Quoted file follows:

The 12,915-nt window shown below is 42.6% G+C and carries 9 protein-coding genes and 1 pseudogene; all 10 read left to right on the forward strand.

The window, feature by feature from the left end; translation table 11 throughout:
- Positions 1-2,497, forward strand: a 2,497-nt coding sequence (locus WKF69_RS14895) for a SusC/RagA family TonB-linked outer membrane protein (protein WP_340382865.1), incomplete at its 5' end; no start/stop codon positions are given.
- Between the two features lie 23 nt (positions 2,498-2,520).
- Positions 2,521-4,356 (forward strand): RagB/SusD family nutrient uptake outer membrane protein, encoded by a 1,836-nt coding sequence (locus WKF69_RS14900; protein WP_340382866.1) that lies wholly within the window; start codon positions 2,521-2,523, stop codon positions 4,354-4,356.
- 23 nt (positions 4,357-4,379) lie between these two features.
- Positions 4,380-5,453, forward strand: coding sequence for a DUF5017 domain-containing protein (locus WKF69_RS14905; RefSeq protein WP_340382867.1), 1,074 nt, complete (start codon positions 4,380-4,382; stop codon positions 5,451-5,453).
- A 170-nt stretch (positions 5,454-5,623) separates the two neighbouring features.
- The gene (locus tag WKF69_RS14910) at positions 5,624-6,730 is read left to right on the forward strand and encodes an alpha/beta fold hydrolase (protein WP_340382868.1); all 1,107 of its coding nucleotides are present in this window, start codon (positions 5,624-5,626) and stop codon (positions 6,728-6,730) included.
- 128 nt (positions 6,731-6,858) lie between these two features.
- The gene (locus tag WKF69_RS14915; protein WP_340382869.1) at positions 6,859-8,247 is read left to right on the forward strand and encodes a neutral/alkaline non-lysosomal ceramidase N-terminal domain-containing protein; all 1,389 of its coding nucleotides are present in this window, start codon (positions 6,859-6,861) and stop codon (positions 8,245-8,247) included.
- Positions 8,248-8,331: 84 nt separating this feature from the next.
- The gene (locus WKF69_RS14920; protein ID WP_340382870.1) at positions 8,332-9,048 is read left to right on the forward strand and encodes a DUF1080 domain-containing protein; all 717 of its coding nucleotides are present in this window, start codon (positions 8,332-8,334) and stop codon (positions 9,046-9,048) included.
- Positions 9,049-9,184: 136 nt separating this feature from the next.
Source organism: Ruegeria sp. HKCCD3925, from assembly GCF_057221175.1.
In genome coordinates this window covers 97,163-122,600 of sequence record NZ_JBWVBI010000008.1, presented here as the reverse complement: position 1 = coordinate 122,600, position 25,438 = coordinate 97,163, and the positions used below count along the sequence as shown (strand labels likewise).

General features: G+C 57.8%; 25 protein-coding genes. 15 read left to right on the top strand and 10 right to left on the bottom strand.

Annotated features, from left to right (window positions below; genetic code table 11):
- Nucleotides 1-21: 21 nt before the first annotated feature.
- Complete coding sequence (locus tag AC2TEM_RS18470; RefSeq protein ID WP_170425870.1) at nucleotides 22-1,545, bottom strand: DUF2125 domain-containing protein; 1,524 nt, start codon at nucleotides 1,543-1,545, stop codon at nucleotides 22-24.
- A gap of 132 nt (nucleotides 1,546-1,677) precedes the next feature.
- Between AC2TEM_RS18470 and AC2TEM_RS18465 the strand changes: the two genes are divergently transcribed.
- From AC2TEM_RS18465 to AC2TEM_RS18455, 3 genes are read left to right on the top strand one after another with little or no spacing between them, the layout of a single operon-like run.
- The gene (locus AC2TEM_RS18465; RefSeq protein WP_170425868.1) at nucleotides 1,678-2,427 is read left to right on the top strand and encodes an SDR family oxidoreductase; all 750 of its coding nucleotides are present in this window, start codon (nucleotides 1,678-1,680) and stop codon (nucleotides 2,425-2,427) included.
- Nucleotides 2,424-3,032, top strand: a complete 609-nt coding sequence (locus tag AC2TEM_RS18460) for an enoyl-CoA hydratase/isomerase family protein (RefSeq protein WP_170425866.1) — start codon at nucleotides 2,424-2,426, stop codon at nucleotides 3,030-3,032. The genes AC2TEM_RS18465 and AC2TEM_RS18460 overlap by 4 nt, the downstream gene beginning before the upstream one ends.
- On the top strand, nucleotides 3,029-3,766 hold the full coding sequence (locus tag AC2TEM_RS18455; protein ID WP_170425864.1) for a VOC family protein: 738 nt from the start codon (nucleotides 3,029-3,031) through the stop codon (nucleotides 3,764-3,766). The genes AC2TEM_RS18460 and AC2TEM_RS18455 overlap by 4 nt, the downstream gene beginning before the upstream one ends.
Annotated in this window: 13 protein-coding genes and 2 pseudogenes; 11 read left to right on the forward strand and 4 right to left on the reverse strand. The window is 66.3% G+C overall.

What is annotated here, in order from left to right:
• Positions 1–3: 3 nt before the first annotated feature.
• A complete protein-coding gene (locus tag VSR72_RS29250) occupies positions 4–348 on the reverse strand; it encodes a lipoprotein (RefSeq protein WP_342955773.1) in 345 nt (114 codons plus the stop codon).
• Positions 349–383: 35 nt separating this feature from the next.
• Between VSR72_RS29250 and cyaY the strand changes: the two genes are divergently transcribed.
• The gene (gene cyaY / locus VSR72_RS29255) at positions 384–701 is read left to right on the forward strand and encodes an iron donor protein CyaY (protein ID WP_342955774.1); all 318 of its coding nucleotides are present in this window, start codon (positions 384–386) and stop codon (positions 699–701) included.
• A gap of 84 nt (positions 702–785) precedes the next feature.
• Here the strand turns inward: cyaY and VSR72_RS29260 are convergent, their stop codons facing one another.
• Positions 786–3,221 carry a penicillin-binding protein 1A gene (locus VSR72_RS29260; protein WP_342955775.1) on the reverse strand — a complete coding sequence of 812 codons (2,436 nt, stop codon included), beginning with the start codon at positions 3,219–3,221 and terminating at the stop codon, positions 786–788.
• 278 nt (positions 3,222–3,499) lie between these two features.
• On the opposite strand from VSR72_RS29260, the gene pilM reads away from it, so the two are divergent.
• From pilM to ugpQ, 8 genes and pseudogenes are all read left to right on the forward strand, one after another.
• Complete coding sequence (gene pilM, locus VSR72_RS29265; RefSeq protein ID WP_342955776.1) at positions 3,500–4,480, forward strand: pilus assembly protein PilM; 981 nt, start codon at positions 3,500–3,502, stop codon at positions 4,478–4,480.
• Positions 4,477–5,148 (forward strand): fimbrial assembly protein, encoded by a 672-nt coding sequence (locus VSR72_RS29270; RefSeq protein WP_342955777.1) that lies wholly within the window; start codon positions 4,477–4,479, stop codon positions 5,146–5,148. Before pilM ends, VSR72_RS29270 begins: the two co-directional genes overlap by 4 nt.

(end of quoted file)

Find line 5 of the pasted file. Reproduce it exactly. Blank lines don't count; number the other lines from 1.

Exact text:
- Positions 2,521-4,356 (forward strand): RagB/SusD family nutrient uptake outer membrane protein, encoded by a 1,836-nt coding sequence (locus WKF69_RS14900; protein WP_340382866.1) that lies wholly within the window; start codon positions 2,521-2,523, stop codon positions 4,354-4,356.